Tuesday, January 27, 2015

“Discernment is a light of protection and direction in a world that grows increasingly dark.”

We need to find God, and he cannot be found in noise and restlessness. God is the friend of silence. See how nature - trees, flowers, grass- grows in silence; see the stars, the moon and the sun, how they move in silence... We need silence to be able to touch souls. – Mother Teresa

R. (8a and 9a) Here am I Lord; I come to do your will.
I have waited, waited for the LORD,
and he stooped toward me.
And he put a new song into my mouth,
a hymn to our God.
R. Here am I Lord; I come to do your will.
Sacrifice or oblation you wished not,
but ears open to obedience you gave me.
Burnt offerings or sin-offerings you sought not;
then said I, “Behold I come.”
R. Here am I Lord; I come to do your will.
I announced your justice in the vast assembly;
I did not restrain my lips, as you, O LORD, know.
R. Here am I Lord; I come to do your will.
Your justice I kept not hid within my heart;
your faithfulness and your salvation I have spoken of;
I have made no secret of your kindness and your truth
in the vast assembly.
R. Here am I Lord; I come to do your will.

Of the many religious concepts the world struggles with I think one of the biggest is, “God’s will”. In our individual religious journeys this may be the source of our greatest discomfort.  Throughout history the misappropriation of “God’s will” by man has led to some ugly results.   Countless religious wars, colonization, absolutist monarchies and, more recently, terrorism all, in some or large part, stem from the misuse of religion and a mistaken interpretation of what it means to execute God’s will on Earth.

But as all of today’s readings from Mass remind us, we cannot run from the notion that there is a will of God and we are indeed called to do it!  But what is it!?   Where do we find it?  Can we parse it out from various Bible passages?  Did I miss something in theology classes?

Sadly we currently live in an age when listening has become far less valued, in an age of talk-radio and television talk-shows where everybody talks but few listen; in an era when more and more people are using modern means of social communication to tell their own stories; in an epoch of “tell-all” journalism; in a marketing age when we’re bombarded with advertising messages that we often receive uncritically. We live in an era of so much talking and so much noise that it is becoming harder and harder to hear the voice of God which often comes, as it did for the Prophet Elijah on Mount Carmel (see 1 Kings 19:12), in the gentle breeze of the Holy Spirit, in the whispers of daily events.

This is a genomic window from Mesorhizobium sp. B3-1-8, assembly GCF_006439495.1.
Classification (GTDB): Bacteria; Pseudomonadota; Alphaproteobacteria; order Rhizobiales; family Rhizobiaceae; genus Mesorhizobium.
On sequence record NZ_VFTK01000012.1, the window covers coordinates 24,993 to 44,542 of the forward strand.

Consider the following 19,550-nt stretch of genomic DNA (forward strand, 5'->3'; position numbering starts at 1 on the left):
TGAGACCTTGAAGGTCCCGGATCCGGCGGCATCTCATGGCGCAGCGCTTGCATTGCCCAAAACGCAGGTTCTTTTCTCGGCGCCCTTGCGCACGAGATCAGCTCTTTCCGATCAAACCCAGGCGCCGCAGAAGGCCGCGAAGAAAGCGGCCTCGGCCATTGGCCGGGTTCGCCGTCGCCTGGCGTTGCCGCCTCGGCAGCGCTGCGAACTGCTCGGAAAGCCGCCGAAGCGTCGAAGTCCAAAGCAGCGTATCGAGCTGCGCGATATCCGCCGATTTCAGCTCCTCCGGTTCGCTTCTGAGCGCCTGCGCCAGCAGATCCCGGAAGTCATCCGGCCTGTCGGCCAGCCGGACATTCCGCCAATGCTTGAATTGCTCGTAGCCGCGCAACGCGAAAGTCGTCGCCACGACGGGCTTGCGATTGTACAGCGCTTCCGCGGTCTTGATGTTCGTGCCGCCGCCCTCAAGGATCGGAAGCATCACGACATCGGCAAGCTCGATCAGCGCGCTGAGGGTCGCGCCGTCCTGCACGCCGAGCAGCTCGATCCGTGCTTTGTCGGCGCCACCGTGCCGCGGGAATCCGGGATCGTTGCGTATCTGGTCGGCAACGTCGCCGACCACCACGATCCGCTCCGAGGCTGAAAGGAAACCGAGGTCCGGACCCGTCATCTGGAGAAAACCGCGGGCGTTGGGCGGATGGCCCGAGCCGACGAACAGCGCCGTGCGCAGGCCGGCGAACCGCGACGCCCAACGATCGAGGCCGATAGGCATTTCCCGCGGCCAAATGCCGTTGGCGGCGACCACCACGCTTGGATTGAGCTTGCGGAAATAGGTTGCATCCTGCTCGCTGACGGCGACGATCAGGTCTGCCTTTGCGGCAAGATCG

To put it simply, what we need is some quiet from all of the “noise pollution” that comes from our busyness, we then have to do something even more difficult. We have to shut up. We have to learn how to be quiet in front of the Lord and listen for his voice. We have to stop for a while giving him our laundry list of prayer intentions. We have to stop complaining to him about how others we live or work with are behaving. We have to stop telling him what’s wrong with his Church, or our country, or particular public figures. We have to stop talking and listen to him, so that he can speak to us in this quiet and whisper to us from within.

Then and only then will we slowly discern God’s will and more importantly, be given the grace to do it.

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